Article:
Robert C. Smith (born March 30, 1941) is an American politician who has served in both the United States House of Representatives and the Senate. He is a member of the Republican Party. Smith stands 6' 6" (1.98m) tall.
Smith was born in Trenton, New Jersey. He obtained a bachelor's degree from Lafayette College in 1965 and served in the United States Navy from 1965 to 1967, including a year of duty in Vietnam. Smith then taught history and English and got into the real estate business.
He unsuccessfully ran for a seat in the U.S. House of Representatives in 1982. He represented New Hampshire in the House of Representatives from 1985 to December 1990. He was elected to the Senate in 1990 to succeed the retiring Republican Senator Gordon J. Humphrey. He began to serve in December of 1990 because he was appointed to the position early following Humphrey's resignation. Smith was reelected in 1996 and served until 2003. In his 1996 reelection campaign he defeated Democrat Dick Swett with 49f the vote. Smith had established himself as the most conservative Senator from the Northeast, and Bill Clinton's coattails nearly caused his defeat. The campaign's most famous incident occurred on election night when several networks claimed that Swett had won, and were then forced to admit their mistake later. The coverage foreshadowed the controversies over coverage of the 2000 presidential election.
In January 1999, Smith announced that he was a candidate for the Republican nomination for president (at the time the front-runner was Texas Gov. George W. Bush). In July, after failing to gain any ground in the presidential race, Smith announced he was leaving the Republican Party and would seek the nomination of the U.S. Taxpayers Party for president. One month later, Smith swore off the Taxpayers Party and announced as an independent. He withdrew completely from the race in October and endorsed Bush.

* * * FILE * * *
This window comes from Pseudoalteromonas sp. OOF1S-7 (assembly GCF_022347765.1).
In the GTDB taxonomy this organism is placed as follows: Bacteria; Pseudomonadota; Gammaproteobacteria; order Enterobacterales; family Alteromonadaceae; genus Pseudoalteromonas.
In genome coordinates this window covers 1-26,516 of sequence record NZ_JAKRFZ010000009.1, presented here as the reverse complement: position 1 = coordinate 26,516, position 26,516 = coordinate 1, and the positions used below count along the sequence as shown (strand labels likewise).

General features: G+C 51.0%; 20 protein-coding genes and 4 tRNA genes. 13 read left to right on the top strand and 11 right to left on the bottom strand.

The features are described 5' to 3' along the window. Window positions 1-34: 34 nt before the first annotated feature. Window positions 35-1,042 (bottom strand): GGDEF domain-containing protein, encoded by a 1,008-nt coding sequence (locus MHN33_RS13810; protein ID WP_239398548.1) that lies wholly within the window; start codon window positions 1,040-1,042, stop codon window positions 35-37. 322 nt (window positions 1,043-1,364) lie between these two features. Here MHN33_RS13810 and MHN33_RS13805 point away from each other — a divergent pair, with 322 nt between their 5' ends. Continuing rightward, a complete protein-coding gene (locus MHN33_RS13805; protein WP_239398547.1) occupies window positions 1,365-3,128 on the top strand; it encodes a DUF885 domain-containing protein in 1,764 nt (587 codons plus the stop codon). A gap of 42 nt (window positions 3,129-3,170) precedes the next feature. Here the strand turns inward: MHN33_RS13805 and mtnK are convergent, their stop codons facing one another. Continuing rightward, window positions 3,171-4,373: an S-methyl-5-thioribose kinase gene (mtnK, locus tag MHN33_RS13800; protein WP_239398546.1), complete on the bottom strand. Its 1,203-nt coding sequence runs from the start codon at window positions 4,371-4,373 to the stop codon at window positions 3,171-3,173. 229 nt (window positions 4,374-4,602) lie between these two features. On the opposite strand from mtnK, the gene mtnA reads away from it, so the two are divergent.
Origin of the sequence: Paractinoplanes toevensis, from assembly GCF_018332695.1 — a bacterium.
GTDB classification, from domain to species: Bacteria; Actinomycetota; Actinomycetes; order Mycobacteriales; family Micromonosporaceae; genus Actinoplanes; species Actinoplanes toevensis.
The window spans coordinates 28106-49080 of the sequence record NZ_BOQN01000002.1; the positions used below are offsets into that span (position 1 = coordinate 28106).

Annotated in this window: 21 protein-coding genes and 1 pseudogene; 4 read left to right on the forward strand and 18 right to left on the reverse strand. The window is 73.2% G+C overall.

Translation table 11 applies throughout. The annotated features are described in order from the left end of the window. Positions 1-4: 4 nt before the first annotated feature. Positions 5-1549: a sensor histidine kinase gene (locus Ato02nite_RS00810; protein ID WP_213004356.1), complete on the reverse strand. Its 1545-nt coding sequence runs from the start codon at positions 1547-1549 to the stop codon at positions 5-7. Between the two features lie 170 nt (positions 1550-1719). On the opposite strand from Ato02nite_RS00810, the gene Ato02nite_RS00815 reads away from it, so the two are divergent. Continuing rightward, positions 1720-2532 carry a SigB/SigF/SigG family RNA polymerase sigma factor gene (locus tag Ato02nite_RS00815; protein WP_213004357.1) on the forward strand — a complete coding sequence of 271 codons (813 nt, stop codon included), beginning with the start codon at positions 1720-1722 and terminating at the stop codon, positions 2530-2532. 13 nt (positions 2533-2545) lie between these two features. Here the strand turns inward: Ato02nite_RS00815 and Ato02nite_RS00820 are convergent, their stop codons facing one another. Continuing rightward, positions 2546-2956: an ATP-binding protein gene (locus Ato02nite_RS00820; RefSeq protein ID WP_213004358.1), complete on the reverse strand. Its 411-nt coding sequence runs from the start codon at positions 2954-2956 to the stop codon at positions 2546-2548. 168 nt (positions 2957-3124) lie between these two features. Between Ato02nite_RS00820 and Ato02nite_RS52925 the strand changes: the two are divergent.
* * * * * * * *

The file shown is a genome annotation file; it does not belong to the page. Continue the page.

In the meantime, Sen. John Chafee (R-R.I.) had died and thus the chairmanship of the Senate Committee on Environment and Public Works had reopened. Smith recanted his repudiation of the Republican party, claiming it had been "a mistake" and claiming that since he had never officially changed his voting registration that he had never left the party. Smith then was appointed as Chafee's successor to the chairmanship.
In 2002, Smith was denied re-nomination and was defeated in the Republican primary by John E. Sununu, after polls showed him losing badly to Democratic Governor Jeanne Shaheen in November. He moved to Sarasota, Florida after his defeat to sell real estate.
In 2004, Smith endorsed John Kerry for president, citing the growing federal deficit and Kerry's plan to balance the federal budget. He considered running for the Florida Senate seat now held by Mel Martinez, but dropped out after raising little money and receiving less than 1upport in Republican polls.
Less than a month before the election, Smith wrote an op-ed for the Concord Monitor in which he denounced the lack of Republican outrage over phone jamming on Election Day 2002. Republican operatives jammed phone banks used by the Democrats to contact Democratic voters and get them to the polls. He implied that this action may have made the difference in Shaheen's narrow loss to Sununu.
Preceded by: Gordon J. Humphrey United States Senator (Class 2) from New Hampshire 1990 - 2003 Succeeded by: John E. Sununu